Graphs based visualization

To resolve the problem of visualization of synteny between large sets of genomic fragments, we suggests a method based on reconstruction and visualization of graphs representing a relationships between genomic fragments. The method is based on building a directed, weighted, bipartite graph, the nodes of which are contigs and the weights of edges represent coverage of contig pairwise alignments. and scripts use genomic alignments in coords format as input. They construct a graph of sequence similarity and generate a graphml file for graphic representation by yEd viewer:

./ file.coords > file.graph
./ file.graph > file.graphml

Opening graphml_file file in yEd shows the following:

Visualization using Circos charts

Another way to visualize is via Circos pie charts. This method lets users to study in detail relationship between several contigs. Contigs for visualization can be chosen from a graph file. For example, choose four cotings with maximum coverage related scaff_582.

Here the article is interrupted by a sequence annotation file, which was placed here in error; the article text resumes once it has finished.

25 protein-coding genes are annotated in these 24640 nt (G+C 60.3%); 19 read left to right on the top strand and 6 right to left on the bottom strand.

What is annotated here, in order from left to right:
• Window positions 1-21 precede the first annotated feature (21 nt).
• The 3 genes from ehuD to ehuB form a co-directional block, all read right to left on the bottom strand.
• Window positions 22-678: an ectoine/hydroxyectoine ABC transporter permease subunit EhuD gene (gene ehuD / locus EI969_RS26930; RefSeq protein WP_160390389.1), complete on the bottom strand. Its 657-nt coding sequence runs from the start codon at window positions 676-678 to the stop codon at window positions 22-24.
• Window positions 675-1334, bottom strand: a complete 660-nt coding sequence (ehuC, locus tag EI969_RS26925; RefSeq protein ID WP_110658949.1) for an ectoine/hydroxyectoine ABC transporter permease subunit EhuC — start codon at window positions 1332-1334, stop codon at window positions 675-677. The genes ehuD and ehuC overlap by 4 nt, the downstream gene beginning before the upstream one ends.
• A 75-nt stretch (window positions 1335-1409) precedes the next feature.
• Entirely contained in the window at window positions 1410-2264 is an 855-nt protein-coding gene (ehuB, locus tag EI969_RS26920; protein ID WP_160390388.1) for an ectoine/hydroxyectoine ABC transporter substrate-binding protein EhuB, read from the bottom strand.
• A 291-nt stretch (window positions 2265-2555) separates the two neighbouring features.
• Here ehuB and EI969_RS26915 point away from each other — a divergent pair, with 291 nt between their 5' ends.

cat file.graph | grep scaff_582 | sort -k3 -r | head -4

The result should be input in a configuration file of script.

%config= (
'TARGET' => 'opisthorchis_viverrini.fa',
'QUERY'  => 'clonorchis_sinensis.fa',
'ALIGN'  => 'opisthorchis_vs_clonorchis.coords',
'DATA'   => '
scaff_582       scf00353        0.053519958546944
scaff_582       scf00654        0.053706781391333
scaff_582       scf00298        0.085199863387725
scaff_582       scf00110        0.119952618021086

The script would output the following graph: